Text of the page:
With many commercial real estate sectors struggling because of the pandemic, investors are zeroing on a few specific places—apartments and industrial.
“The capital hasn’t gone anywhere,” Chris Niederpruem, managing director, group head, Real Estate Finance, CIT Group said on a panel discussion during GlobeSt. Apartments Spring 2021 virtual conference held this week. “We’re probably at pre-COVID pricing levels in terms of those asset classes today.”
Housing is popular because it has generally held up during the pandemic. In fact, in some areas, it has flourished. That has attracted a lot of investors. Brendan Coleman, senior managing director, Walker & Dunlop, said his company sees at least 30 bidders for deals that come to market.
That sort of investor interest is pushing cap rates below 4% on some assets in the Sunbelt. “In some of those markets, particularly in the Sunbelt, we’ve seen rental increases,” said Trevor Koskovich, president of investment sales at NorthMarq. “We’ve seen pricing climb.”
For rental housing, that capital is exploring asset classes that didn’t exist a decade ago. For example, Coleman said the build-for-rent has “caught fire” in the last 60 days.
“There seems to be so much money chasing these subdivisions with purpose-built for rental communities, whether it be assembling portfolios of single-family homes or actually going out and buying a chunk of land and developing a community just for rental,” Coleman said.
Single-family rentals have also been boosted by pandemic-related migrations that have freed people to work from home. “I think it is part of that expansion from the core out into the suburban areas,” Koskovich said
NorthMarq is active in the SFR space, completing a $235 million sale of 1,000 homes last year. It is working with several national home builders on the strategy. Additionally, the agencies are moving into space and offering leverage levels that you would typically see with apartments, according to Koskovich.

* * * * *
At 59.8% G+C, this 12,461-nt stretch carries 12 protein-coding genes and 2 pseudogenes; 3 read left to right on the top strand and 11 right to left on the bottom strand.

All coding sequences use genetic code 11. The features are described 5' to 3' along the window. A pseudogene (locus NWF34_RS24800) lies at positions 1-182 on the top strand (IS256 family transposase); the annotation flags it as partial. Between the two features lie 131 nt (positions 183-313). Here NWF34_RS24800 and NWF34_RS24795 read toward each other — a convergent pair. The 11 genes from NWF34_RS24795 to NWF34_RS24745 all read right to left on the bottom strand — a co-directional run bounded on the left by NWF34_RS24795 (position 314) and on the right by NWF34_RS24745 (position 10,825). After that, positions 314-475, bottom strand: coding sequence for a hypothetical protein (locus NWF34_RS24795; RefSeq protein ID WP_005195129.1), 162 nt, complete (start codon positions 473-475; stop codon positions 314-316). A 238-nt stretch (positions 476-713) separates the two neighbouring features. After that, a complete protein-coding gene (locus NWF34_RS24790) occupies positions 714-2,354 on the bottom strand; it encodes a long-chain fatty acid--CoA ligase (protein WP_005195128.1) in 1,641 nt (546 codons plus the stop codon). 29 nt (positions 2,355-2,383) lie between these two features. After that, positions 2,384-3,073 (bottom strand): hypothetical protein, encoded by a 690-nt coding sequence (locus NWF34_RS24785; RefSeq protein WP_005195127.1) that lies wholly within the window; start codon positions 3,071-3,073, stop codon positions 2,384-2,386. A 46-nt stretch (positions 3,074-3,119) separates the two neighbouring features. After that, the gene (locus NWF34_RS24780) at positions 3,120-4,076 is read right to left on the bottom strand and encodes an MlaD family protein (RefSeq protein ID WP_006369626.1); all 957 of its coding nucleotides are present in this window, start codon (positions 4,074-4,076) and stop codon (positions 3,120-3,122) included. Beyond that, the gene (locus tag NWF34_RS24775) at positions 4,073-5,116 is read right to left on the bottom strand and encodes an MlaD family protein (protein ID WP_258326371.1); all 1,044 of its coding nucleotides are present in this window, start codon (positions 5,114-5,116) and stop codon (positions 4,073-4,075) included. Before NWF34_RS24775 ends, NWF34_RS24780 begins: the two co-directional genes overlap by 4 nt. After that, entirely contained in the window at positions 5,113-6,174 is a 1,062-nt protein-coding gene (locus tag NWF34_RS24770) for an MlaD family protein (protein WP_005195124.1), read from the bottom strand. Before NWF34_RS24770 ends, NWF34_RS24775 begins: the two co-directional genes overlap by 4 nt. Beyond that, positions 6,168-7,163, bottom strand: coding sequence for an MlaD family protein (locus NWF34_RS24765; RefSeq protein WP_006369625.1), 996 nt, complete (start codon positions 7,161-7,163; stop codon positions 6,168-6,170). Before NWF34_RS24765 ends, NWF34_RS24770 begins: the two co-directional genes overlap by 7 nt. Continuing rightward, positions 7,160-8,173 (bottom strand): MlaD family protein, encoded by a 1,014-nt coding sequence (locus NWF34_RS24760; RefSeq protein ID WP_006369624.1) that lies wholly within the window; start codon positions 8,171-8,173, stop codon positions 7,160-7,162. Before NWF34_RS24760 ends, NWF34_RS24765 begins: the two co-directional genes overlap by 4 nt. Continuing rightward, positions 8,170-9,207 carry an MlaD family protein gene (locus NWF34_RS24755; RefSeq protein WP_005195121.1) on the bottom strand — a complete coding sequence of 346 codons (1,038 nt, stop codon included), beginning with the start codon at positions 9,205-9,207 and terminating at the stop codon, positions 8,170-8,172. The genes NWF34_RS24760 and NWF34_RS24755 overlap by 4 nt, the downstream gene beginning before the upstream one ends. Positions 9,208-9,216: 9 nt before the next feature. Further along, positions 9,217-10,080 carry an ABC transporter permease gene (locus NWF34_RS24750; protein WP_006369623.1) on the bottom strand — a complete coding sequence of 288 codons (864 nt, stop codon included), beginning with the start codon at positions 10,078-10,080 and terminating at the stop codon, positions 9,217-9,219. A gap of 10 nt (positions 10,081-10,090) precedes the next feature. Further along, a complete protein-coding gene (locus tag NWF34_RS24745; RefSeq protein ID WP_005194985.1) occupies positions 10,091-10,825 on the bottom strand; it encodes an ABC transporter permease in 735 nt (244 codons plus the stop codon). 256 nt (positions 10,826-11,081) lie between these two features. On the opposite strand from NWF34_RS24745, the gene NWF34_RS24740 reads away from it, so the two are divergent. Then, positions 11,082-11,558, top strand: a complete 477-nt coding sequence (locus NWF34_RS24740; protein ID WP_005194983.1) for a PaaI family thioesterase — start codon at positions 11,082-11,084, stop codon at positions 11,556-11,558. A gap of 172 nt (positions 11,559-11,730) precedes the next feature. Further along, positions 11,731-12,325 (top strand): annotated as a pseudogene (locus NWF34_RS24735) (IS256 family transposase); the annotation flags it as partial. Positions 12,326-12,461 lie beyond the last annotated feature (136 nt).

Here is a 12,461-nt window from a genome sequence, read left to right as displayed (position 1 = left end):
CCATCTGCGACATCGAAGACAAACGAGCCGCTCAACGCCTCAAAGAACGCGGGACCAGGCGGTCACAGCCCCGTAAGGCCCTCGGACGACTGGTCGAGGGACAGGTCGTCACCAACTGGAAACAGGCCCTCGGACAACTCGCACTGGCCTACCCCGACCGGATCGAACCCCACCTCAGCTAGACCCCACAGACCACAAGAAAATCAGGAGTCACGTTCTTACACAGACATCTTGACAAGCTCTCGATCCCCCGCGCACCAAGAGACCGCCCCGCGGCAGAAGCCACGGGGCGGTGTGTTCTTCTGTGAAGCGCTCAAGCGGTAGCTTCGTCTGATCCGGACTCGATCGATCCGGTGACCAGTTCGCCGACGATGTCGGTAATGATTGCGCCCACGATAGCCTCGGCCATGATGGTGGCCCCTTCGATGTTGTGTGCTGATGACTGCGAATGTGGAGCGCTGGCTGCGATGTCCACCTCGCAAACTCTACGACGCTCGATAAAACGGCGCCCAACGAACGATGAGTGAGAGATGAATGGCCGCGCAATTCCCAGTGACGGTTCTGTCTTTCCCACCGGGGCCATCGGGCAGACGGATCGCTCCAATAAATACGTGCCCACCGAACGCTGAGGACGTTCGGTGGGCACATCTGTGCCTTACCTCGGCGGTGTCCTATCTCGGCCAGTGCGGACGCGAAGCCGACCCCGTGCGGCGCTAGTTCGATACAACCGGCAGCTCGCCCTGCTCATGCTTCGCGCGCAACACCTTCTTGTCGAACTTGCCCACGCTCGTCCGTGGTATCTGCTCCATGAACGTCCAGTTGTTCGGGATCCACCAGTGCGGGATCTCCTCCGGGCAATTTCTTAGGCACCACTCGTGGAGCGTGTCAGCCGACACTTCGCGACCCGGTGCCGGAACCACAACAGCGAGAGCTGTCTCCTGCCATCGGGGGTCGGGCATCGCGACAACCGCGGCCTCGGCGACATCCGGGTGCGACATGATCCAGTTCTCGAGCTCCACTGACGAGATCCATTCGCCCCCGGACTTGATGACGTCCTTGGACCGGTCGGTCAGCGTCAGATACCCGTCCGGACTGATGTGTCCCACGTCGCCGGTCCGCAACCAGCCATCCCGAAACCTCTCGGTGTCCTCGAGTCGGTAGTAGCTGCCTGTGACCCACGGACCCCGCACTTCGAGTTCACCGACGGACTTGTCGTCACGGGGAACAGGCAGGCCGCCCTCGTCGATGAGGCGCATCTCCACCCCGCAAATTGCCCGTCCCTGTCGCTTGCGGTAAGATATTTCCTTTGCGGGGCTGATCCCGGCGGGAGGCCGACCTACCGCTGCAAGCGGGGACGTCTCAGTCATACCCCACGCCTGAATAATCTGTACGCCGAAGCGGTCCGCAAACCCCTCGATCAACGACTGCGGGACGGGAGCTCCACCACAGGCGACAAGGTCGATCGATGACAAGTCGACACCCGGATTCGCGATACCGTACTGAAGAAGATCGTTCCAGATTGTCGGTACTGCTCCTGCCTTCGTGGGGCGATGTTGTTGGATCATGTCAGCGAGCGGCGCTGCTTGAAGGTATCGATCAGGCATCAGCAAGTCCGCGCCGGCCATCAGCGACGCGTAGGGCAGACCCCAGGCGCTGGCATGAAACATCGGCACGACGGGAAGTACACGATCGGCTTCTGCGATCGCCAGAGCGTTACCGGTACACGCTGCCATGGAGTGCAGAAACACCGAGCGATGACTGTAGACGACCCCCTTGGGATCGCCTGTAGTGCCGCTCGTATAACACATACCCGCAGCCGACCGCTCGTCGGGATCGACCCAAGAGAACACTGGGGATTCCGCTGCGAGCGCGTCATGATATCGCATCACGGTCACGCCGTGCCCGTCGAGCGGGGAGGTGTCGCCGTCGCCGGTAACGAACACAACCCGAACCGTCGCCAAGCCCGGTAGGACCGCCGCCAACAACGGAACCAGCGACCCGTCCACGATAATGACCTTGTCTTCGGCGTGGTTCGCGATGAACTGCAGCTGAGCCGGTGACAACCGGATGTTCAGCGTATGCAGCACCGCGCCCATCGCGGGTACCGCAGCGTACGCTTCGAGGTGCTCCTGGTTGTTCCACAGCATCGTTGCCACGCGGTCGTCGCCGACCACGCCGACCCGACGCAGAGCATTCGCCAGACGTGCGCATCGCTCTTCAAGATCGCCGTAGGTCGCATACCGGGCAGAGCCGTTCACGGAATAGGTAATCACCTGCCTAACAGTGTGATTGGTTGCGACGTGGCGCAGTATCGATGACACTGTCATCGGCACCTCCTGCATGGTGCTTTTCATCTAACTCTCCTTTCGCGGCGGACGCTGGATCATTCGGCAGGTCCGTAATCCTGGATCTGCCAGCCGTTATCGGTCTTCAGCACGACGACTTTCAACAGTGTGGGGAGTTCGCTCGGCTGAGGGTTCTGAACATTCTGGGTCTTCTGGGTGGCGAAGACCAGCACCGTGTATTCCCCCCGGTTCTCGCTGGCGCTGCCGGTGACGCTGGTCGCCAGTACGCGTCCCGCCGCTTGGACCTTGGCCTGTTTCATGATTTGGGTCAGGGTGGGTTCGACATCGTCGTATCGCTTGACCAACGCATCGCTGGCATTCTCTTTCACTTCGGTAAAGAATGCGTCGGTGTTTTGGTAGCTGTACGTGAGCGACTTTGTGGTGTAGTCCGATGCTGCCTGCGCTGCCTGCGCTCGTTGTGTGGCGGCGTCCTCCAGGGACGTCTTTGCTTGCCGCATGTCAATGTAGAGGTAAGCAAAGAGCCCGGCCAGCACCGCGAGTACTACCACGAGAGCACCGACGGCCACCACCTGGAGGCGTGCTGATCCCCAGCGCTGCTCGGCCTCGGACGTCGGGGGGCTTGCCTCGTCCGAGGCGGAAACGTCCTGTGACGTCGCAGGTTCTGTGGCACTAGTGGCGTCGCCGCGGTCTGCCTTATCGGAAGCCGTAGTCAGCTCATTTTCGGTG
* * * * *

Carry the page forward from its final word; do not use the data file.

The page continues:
Even in manufactured housing, Koskovich sees sub-3% cap rates. “There is a mass movement to housing,” he said. “I think it comes with the availability of leverage.”
Bobby Khorshidi, president, Archway Capital, thinks the sheer amount of capital out in the market is driving build-to-rent’s growth. “That is a strategy that has gotten legs with the historically low rates and this thirst for yield,” he said.
Fueling the Affordability Crisis
But there is another side to the amount of money coming into housing, as Coleman pointed out. “The money people are putting into these acquisitions is making it so expensive that the rents they need to earn are pricing out a lot of people,” he said.
Coleman said the one silver lining is that Fannie Mae and Freddie Mac are shifting to focus on properties that meet their mission. “I do think from the agency standpoint, the liquidity is really going to be much better suited towards those mission-focused properties,” he said.
One source of affordable housing could come from conversions of hotels to apartments. Tom MacManus, president, MONEY360, said that he is looking at a couple of reuse projects. But it isn’t easy.
“That’s a tough road,” McManus said. “You’ve got to have great sponsorship. You have to know the market. You don’t want to be a pioneer in that area. So there are a lot of underwriting considerations for that.”
Co-living could also provide another way to ease the affordability crisis. Even in the middle of a pandemic, Khorshidi has seen interest in these projects. “If it’s more affordable than renting a studio, then we feel strongly that it serves a need in the market, and someone will rent it,” he said.
While hotel conversions and more co-living spaces could ease affordability concerns on the margins in some markets, Koskovich argues that broader change needs to occur to really tackle the problem. With long entitlement processes and regulations adding to development costs, he says it’s nearly impossible to build affordably in many cities.
“The fact of the matter is if the government and the other folks want to have a role in creating more attainable and affordable housing today, we need to look at regulations,” Koskovich said. “It’s a really critical part of it that people don’t discuss often enough.”
Right now, it is just expensive to provide housing. “The affordability gap is just getting worse between the cost of product and the cost of renovating a product, which puts you into a higher price point,” MacManus said. “So it has been a real challenge. Certainly, land isn’t inexpensive either.”
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